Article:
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The Black Doll Affairs hits South Florida

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by Cynthia Roby, South Florida Times

In 2005, Kiri Davis, then a student in New York City, filmed a documentary replicating the original 1940s black doll tests performed by Drs. Kenneth Bancroft Clark and Mamie Phipps Clark.

During the 20-minute film, A Girl Like Me, Davis presented 21 African-American preschoolers with both a white and black doll, asking them to choose which doll was good and nice, and which was bad and ugly.

Fifteen of the 21 children selected the white doll as the nice and good one.

In an effort to encourage self-esteem among young African-American girls and remind them of their natural beauty, The Black Doll Affair, along with selected South Florida doll collectors, will showcase their private collection of black dolls at the African-American Research Library and Cultural Center near Fort Lauderdale.

“The dolls will include both vintage and newer dolls from all over the world,” said Karen Grey, director of the Black Doll Affair’s South Florida chapter.

The unveiling of the collection will take place in conjunction with the affair’s invitation-only party at the library on Sunday, Dec. 7. The dolls will be on display there through Dec. 31.

The idea for the Black Doll Affair was born in 2007 after its founder, Dana Hill – who has done work as a model, journalist and event producer – watched Davis discuss her documentary on Oprah.

“I received email and calls from friends saying, ‘I can’t believe this is still happening 50 years later,’’’ Hill said. “I knew then that something needed to be done about it.”

The Black Doll Affair, whose mission is to remind black girls of their beauty and increase their self-esteem, will celebrate its one-year anniversary on Dec. 17.

The South Florida chapter is also hosting its first event, an invitation-only affair, on Dec. 6 at the Overtown Youth Center in Miami. The girls invited to both events will receive special attention from the members, who are called Black Dolls.

“When the Black Dolls host a meet-up, everyone attending must bring a doll,” Hill explained.

Grey said the dolls are then collected for distribution to young girls attending The Black Doll Affair at Christmas.

“We cater mostly to preschoolers, as they are the ones that play with them [dolls],’’ Grey said. “Only about 10 percent of the girls are up to ages 10 and 11. It’s hard for a preschooler to understand what it means when you try and explain internalized racism, that beauty comes in all packages, so we use models to distribute them because dolls are modeled after models.’’

Grey continued, “What a girl that age sees is a doll, and when they see women who are dolled up, that gets their attention.”

Hill added that “you can’t talk to them in grown-up language when they are that little. All you can see is the little black girls that get the little black doll, and her face drops. It’s sad, but they often cry when they get the black ones.”

The Clarks were an African-American husband-and-wife team of psychologists best known for their 1940s experiments using dolls to study children’s attitudes about race. The tests, which grew out of Mamie Clark’s master’s degree thesis, served as a tool in the 1954 Supreme Court Brown v. Board of Education decision that outlawed segregation within the school systems.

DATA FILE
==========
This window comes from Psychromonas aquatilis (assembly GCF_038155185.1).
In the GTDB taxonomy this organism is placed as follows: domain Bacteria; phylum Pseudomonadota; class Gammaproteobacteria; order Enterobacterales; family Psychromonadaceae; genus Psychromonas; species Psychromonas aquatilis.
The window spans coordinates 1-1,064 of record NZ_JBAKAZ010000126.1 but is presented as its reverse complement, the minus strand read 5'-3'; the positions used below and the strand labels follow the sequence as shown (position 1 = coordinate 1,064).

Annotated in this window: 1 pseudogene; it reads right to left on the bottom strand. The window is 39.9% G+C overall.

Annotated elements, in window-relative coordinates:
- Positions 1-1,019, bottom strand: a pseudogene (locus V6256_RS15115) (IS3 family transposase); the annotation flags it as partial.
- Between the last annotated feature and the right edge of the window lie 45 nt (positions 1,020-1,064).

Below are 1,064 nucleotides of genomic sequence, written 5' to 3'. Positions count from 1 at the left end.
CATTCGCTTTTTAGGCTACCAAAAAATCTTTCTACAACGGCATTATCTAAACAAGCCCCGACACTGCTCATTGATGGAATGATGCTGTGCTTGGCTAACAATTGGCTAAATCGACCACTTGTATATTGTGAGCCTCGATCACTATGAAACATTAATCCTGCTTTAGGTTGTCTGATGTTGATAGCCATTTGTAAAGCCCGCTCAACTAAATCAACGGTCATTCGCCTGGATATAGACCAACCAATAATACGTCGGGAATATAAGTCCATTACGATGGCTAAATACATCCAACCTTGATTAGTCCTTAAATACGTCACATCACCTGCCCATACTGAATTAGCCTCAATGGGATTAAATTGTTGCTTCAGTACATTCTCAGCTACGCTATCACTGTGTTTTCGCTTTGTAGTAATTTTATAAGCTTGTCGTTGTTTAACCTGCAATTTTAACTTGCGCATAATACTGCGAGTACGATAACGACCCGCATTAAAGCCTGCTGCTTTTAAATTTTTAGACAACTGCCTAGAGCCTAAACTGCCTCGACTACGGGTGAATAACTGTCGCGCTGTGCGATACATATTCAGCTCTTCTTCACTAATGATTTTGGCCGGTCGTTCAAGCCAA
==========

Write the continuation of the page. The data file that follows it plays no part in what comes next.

The 1940s doll tests revealed that black children often preferred to play with white dolls over black, and that they viewed the white dolls as good and pretty, but black dolls as bad and ugly.

The results were viewed as evidence of internalized racism caused by stigmatization.

“Our goal as Black Dolls is to have the girls receive the dolls, talk to them about self-esteem and beauty and let them see that there are role models like them,” Grey said, adding that “there simply aren’t enough black dolls on the market, and that’s probably our fault because we don’t demand them.”
Hill agreed.

“Silent messages are very strong,’’ she said. “If you continually show up every Christmas and birthday with a white doll, knowing that dolls are role models, then you are constantly sending the message that a black doll is not good enough. After all, a mother is always going to buy her baby what she feels is best.”


Written by Symphony

December 17, 2008 at 6:00 am

One Response

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  1. is a company that is trying to reverse the outcome of the Doll Test re-done by Kiri Davis. Their products were founded on the idea that girls need relevant role models that are reflections of themselves. tells the stories of real African women rulers from history via illustrated story and audio books and design the authentic dolls that represent these remarkable women. Culturally authentic, Makeda® The Queen of Sheba Doll’s dress material was handwoven in Ethiopia in support of Fair Trade Principles and her neck tattoo is an adornment Ethiopian women still wear today. Queen Mother Yaa Asantewaa of the Asante (what is now modern day Ghana) wears the traditional style dress and design pattern of royal women in the late 1800s, lavish gold jewelry representing the Gold Coast of Africa (Ghana) and sports the traditional Ghanaian hair style of hair strands twisted with thread. And these real women leaders had remarkable life journeys. Makeda was the first woman ruler of Ethiopia over 3000 years ago and traveled from Ethiopia to Jerusalem to visit King Solomon. Queen Mother Yaa Asantewaa at the age of 60 in 1900 inspired her Asante countrymen to fight the British for their freedom and liberty. The products in EthiDolls’ African Heritage Signature Collection are culturally authentic, educational, inspirational and fun.

    Patti Gindoff

    December 19, 2008 at 3:36 pm

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